Deliberate infectors


The virus scare is enveloping many communities across the country as the number of Covid-19 patients is rising rapidly, reaching 44, or a surge of 28 cases within just six days. The ultimate disease control measure being deployed in the country is to isolate those people confirmed as positive for the virus as well as those suspected of infection, the latter category comprising individuals coming from virus-hit regions or into close contact with the infected.

Needless to say, those measures must be adhered to so as to effectively contain the spread of the epidemic. However, as covered in local media, numerous people have managed to dodge isolation measures for their own convenience, posing huge risks to the community and putting the country’s campaign against the highly contagious disease under tenterhooks.

Apparently, they may not want to transmit the virus to others, but their intentions to defy disease control measures make them law breakers, or in a sense, deliberate infectors.

And those law-breaking instances are numerous, as reported in the past few days.

At a meeting on Monday, Hanoi City Chairman Nguyen Duc Chung warned that some passengers on Flight VN0054, with several of them confirmed to have the highly contagious virus, dropped by places though they were advised to self-isolate at home, according to Lao Dong. Meanwhile, authorities of Ba Ria City in the southern province of Ba Ria-Vung Tau last week forced a couple into an isolation center after they got away from isolation in Ha Nam Province, says the paper.

More specifically, the news site reports how Vu Khac Tiep, a showbiz celebrity in HCMC, has defied in-home quarantine measures. Tiep returned to HCMC half a month ago after a tour to the Italian city of Milan, which is a coronavirus hotpot in Europe. He was told to self-isolate at home, but checks by grassroots health care authorities showed he did not conform.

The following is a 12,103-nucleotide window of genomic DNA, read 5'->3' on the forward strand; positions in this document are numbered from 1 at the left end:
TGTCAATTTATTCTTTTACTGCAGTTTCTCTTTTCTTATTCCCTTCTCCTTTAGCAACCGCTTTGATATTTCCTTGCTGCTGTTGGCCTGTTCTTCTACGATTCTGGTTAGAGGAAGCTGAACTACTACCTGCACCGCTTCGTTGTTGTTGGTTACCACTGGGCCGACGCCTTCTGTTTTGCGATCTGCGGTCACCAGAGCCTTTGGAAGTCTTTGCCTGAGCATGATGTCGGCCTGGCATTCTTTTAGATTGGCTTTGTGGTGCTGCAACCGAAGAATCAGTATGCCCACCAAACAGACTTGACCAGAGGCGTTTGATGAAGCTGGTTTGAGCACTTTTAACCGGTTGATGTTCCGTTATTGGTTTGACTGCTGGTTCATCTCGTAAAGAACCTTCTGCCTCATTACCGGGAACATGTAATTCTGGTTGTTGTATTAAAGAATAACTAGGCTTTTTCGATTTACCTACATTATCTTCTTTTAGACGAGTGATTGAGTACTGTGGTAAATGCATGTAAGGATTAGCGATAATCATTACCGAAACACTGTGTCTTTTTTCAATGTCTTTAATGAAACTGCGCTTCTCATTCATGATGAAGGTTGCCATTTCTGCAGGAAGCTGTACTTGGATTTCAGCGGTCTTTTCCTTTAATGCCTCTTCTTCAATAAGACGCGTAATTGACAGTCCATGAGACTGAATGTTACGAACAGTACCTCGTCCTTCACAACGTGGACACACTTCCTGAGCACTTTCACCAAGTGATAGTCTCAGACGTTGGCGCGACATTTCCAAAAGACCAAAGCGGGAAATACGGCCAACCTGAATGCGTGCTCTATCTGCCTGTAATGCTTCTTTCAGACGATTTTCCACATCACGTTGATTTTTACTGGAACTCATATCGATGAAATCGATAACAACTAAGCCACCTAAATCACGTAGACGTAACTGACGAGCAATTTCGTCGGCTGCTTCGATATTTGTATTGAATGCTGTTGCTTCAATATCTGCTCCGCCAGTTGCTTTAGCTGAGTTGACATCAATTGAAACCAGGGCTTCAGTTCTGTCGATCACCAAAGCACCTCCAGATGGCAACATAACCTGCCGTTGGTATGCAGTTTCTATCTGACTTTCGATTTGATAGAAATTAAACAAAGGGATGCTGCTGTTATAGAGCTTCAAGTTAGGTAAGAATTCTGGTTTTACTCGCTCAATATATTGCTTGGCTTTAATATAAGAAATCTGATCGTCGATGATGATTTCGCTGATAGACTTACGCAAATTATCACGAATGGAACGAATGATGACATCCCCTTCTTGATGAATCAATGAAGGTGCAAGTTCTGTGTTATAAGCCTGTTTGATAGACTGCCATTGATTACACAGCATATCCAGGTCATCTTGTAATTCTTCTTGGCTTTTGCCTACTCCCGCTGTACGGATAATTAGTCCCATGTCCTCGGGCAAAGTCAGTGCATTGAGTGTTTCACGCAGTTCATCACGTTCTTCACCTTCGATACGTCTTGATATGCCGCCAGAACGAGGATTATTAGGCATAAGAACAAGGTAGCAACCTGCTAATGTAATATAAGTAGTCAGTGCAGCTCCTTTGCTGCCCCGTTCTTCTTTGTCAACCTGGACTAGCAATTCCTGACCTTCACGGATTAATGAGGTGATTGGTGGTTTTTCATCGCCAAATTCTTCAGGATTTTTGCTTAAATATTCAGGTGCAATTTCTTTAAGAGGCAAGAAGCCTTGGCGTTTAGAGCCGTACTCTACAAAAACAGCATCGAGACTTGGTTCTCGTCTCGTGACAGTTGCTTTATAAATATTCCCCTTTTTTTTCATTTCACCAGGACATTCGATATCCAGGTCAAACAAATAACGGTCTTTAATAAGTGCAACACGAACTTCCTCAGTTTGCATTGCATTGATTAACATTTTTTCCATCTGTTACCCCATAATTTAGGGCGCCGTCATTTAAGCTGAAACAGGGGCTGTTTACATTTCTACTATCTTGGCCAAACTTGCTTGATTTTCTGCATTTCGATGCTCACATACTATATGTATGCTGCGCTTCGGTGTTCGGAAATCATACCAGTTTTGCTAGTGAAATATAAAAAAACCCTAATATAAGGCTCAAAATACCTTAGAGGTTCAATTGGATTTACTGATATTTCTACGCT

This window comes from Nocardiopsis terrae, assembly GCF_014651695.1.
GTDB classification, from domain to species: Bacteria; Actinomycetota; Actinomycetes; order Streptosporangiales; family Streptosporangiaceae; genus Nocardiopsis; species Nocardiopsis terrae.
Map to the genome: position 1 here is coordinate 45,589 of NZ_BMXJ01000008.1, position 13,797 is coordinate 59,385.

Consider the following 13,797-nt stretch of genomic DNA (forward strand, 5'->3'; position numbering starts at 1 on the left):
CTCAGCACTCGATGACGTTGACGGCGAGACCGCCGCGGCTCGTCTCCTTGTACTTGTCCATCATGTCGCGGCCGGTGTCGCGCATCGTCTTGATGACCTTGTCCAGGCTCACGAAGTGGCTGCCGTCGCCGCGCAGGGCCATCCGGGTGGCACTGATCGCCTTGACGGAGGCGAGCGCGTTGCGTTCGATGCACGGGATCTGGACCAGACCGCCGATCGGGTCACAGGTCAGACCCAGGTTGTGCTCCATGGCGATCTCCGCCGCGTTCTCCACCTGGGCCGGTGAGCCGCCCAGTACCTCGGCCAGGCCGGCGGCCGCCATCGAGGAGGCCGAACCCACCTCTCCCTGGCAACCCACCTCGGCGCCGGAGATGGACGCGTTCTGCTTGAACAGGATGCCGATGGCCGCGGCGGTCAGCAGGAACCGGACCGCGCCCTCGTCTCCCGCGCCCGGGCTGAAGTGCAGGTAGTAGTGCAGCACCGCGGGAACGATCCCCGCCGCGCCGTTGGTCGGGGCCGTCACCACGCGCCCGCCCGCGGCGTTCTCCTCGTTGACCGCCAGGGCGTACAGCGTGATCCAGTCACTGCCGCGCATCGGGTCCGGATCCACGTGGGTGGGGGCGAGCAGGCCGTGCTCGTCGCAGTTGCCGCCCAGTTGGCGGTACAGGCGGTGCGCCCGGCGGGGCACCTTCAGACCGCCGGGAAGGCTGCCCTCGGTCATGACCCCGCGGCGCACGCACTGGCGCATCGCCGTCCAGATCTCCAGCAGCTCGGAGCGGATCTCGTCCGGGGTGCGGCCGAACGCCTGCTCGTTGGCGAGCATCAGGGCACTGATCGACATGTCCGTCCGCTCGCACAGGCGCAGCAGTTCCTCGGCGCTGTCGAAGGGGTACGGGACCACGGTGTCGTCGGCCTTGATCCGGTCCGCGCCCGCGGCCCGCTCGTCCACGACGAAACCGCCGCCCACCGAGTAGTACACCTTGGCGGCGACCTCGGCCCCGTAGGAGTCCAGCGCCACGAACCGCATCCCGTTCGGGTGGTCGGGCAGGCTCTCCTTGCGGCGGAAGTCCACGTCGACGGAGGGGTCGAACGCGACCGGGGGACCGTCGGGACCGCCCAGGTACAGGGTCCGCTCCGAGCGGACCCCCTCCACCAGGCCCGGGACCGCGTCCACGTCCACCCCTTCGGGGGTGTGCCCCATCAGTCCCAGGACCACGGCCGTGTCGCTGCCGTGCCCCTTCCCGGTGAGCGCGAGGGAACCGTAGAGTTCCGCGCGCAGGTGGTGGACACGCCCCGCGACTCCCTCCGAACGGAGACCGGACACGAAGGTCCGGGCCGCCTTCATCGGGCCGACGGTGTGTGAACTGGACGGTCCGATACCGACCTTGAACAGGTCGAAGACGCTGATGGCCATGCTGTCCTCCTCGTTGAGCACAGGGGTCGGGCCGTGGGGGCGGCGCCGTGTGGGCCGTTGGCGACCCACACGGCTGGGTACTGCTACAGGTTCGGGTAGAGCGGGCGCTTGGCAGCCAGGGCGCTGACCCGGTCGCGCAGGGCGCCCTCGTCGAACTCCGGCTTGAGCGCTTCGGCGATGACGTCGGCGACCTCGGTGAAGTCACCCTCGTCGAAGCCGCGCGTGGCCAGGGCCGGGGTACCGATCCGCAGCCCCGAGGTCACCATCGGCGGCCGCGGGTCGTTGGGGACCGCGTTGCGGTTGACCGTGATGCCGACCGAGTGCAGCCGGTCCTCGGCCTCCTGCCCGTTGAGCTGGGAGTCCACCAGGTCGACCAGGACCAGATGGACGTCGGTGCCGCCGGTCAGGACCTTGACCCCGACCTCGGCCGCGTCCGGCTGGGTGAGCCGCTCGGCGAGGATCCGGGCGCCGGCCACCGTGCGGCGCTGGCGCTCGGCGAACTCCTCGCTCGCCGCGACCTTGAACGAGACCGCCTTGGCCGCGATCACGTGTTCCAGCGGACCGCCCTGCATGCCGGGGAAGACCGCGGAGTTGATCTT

“Health care workers and law enforcement agencies checked his apartment in District 2 twice, and he was nowhere to be found,” stated a physician in charge of disease control in the district. Tiep was then forced to enter a concentrated isolation center this Monday, but he has repeatedly defied measures enforced there, according to the news site.

An official at District 2 Medical Center says in Lao Dong that he has seen no one always protesting and defying isolation measures like Tiep. “It took up to three hours to convince and then to threaten him with coercive measures before authorities could take the man to the isolation center,” the official is quoted as saying in the paper.

Yesterday, relevant agencies of Nghe An Province stopped a bus carrying passengers with potential exposure to a suspected case of coronavirus infection, Nguoi Lao Dong reports. A 37-year-old man returned to Hanoi on Wednesday from one of Japan’s virus-hit regions, after developing symptoms including cough, shortness of breath and sore throat. Instead of presenting himself at a clinic, the man later got on a bus with 17 people including 15 passengers, and on the way to Nghe An, many passengers disembarked. After pulling the bus over, authorities then took seven remaining on the vehicle, including the driver and the assistant, to an isolation center.

In another notorious case, an entrepreneur in Quang Tri suspected of infection has used a trick to avoid isolation. The man managed to send one of his employees into the isolation center instead, but the dishonest act was uncovered by authorities who later forced the business executive to show up for isolation, according to Dan Tri.